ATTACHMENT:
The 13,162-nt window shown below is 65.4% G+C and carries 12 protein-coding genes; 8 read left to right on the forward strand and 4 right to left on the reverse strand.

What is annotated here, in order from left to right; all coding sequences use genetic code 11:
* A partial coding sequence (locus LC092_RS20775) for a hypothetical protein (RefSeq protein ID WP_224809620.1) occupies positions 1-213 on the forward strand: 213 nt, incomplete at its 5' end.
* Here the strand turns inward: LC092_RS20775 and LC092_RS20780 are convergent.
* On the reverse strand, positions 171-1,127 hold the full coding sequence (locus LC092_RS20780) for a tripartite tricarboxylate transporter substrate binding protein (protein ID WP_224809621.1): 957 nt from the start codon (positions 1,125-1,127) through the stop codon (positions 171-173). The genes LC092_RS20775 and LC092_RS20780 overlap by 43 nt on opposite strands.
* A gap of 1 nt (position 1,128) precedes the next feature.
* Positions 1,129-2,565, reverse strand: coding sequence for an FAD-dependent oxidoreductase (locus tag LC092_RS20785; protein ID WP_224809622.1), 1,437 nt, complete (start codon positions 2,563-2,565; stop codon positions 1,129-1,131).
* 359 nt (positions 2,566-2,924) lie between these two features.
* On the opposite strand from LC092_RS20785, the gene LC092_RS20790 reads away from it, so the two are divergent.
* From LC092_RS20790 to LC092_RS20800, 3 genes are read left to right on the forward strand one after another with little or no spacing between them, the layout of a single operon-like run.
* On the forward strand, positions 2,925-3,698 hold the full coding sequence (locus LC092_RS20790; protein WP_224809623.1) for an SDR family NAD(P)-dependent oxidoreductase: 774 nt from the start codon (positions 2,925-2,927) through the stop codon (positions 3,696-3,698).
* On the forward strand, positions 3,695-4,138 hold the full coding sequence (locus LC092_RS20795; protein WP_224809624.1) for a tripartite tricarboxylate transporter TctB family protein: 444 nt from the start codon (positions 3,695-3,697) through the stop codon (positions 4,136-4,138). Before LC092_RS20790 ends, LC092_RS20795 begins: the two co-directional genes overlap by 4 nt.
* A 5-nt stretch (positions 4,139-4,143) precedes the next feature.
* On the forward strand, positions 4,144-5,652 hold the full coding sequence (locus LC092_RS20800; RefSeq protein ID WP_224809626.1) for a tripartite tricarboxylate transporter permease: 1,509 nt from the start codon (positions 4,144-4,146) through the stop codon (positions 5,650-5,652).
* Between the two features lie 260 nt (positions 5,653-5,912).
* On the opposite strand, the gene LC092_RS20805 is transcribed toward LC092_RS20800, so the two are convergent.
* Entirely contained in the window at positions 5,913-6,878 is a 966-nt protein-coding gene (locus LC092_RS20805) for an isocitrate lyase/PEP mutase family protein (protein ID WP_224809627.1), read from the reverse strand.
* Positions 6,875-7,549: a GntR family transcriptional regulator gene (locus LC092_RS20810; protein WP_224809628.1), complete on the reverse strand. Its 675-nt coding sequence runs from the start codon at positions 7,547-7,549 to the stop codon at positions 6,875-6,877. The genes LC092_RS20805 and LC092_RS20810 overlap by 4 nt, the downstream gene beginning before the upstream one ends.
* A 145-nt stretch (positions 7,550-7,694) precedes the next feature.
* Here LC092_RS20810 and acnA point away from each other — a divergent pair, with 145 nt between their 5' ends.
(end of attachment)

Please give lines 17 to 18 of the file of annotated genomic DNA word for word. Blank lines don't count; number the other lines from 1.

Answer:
* Entirely contained in the window at positions 5,913-6,878 is a 966-nt protein-coding gene (locus LC092_RS20805) for an isocitrate lyase/PEP mutase family protein (protein ID WP_224809627.1), read from the reverse strand.
* Positions 6,875-7,549: a GntR family transcriptional regulator gene (locus LC092_RS20810; protein WP_224809628.1), complete on the reverse strand. Its 675-nt coding sequence runs from the start codon at positions 7,547-7,549 to the stop codon at positions 6,875-6,877. The genes LC092_RS20805 and LC092_RS20810 overlap by 4 nt, the downstream gene beginning before the upstream one ends.